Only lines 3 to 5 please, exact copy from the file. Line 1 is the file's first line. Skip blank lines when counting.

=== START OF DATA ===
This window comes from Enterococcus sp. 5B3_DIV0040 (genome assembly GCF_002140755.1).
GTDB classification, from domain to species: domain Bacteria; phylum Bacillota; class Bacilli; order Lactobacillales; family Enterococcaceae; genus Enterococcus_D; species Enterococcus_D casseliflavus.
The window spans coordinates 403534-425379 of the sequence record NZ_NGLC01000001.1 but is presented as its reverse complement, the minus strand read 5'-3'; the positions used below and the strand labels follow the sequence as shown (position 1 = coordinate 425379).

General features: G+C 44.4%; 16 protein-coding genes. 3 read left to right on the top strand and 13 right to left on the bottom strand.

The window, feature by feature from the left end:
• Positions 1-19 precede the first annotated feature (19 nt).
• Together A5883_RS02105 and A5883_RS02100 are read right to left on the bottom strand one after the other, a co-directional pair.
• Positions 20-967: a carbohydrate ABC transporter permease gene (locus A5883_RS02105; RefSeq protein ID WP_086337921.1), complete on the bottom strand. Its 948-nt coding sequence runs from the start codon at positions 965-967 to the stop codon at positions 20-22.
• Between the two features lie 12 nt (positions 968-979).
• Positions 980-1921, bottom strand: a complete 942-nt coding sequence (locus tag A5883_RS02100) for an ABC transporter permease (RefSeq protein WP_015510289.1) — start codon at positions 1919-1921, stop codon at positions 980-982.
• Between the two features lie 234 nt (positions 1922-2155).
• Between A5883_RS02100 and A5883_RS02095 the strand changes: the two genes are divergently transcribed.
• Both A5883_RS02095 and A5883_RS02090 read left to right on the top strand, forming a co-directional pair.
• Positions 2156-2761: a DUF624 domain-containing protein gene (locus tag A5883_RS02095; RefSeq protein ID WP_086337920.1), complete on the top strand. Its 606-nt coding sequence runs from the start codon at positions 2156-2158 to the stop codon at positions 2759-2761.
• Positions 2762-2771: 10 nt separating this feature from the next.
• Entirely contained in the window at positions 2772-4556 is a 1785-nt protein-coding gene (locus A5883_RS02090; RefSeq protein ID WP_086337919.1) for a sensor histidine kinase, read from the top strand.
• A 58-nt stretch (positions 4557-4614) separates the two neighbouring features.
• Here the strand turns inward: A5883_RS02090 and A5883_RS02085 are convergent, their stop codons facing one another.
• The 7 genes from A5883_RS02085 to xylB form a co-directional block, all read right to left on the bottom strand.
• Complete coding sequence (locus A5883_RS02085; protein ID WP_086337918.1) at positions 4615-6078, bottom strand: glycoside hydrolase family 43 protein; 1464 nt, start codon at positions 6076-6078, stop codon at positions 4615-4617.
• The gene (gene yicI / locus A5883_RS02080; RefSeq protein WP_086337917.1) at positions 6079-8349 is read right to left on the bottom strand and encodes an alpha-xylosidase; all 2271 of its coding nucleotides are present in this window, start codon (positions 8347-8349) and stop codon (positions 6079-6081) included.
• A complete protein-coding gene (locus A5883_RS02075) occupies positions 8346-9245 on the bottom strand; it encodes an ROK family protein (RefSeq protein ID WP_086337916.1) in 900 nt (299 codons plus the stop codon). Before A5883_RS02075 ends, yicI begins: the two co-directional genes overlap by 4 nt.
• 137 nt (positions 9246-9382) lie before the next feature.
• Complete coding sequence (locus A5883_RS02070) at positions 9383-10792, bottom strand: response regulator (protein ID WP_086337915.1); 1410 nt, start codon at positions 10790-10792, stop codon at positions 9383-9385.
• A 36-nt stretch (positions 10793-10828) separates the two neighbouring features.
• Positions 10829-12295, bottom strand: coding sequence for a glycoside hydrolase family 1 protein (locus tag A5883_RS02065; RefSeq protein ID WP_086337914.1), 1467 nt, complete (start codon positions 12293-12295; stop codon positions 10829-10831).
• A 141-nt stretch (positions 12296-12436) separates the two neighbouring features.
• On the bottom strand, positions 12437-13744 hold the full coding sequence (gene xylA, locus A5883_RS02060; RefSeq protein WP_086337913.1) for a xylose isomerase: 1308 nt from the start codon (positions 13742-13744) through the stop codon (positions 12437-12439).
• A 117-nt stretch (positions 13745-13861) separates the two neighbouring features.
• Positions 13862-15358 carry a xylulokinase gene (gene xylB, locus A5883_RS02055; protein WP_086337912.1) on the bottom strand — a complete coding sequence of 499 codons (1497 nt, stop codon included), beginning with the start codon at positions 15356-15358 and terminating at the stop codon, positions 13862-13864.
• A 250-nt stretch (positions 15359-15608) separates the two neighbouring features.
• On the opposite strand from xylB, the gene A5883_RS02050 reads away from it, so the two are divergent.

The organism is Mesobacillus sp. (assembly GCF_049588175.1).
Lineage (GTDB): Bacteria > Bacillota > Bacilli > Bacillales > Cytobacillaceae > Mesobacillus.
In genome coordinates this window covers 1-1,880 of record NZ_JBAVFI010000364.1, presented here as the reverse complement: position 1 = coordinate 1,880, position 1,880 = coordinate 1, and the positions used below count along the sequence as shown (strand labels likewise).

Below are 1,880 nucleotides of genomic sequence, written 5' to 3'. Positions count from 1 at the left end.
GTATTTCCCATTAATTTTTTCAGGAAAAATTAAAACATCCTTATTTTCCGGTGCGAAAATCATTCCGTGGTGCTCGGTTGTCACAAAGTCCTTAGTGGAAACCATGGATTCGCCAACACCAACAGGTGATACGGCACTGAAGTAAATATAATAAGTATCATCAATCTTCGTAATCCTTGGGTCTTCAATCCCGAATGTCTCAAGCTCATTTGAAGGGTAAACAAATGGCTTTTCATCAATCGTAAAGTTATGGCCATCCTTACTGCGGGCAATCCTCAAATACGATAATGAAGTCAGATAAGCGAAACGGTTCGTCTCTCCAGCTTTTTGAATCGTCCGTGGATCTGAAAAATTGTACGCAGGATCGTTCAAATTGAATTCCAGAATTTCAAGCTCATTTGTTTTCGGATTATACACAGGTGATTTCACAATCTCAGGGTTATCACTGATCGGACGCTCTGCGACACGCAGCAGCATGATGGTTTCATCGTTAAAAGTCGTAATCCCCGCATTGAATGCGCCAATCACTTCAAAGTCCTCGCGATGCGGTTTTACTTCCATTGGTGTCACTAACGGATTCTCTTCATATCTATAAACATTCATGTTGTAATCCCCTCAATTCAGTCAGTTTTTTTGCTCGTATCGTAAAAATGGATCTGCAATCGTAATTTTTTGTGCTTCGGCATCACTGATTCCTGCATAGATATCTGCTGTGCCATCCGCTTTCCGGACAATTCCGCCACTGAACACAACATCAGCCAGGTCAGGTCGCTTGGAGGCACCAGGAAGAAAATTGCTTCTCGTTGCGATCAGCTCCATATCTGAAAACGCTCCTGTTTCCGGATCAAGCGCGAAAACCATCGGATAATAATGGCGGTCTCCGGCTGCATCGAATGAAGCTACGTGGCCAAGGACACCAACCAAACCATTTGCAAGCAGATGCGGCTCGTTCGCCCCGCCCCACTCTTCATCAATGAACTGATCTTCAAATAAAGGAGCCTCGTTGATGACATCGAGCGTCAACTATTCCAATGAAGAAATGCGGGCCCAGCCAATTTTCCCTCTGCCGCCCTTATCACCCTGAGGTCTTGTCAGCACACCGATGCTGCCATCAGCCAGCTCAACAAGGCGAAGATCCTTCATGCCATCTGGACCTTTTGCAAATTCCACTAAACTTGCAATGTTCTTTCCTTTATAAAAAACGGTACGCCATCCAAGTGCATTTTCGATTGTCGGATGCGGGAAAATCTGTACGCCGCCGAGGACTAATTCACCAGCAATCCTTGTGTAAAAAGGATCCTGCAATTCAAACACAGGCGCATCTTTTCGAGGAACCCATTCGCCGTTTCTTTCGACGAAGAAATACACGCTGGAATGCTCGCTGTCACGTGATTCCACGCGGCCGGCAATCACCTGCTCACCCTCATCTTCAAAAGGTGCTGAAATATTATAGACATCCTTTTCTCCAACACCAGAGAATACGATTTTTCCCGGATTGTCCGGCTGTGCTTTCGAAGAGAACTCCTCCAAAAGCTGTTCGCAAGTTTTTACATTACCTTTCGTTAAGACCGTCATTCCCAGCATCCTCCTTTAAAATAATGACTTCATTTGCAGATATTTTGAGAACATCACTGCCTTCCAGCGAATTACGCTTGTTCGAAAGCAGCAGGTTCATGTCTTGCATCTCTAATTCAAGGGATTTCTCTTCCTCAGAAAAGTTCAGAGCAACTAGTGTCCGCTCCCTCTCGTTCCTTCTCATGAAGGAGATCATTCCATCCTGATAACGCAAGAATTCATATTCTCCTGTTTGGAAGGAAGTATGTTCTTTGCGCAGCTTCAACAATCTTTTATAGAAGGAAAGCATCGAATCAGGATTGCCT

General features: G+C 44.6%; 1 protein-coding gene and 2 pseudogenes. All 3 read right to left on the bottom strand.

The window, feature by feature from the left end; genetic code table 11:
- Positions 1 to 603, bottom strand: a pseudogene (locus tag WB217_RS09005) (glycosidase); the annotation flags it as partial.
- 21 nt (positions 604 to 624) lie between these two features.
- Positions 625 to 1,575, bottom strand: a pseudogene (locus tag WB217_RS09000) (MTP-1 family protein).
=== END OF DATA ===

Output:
The window spans coordinates 403534-425379 of the sequence record NZ_NGLC01000001.1 but is presented as its reverse complement, the minus strand read 5'-3'; the positions used below and the strand labels follow the sequence as shown (position 1 = coordinate 425379).

General features: G+C 44.4%; 16 protein-coding genes. 3 read left to right on the top strand and 13 right to left on the bottom strand.

The window, feature by feature from the left end: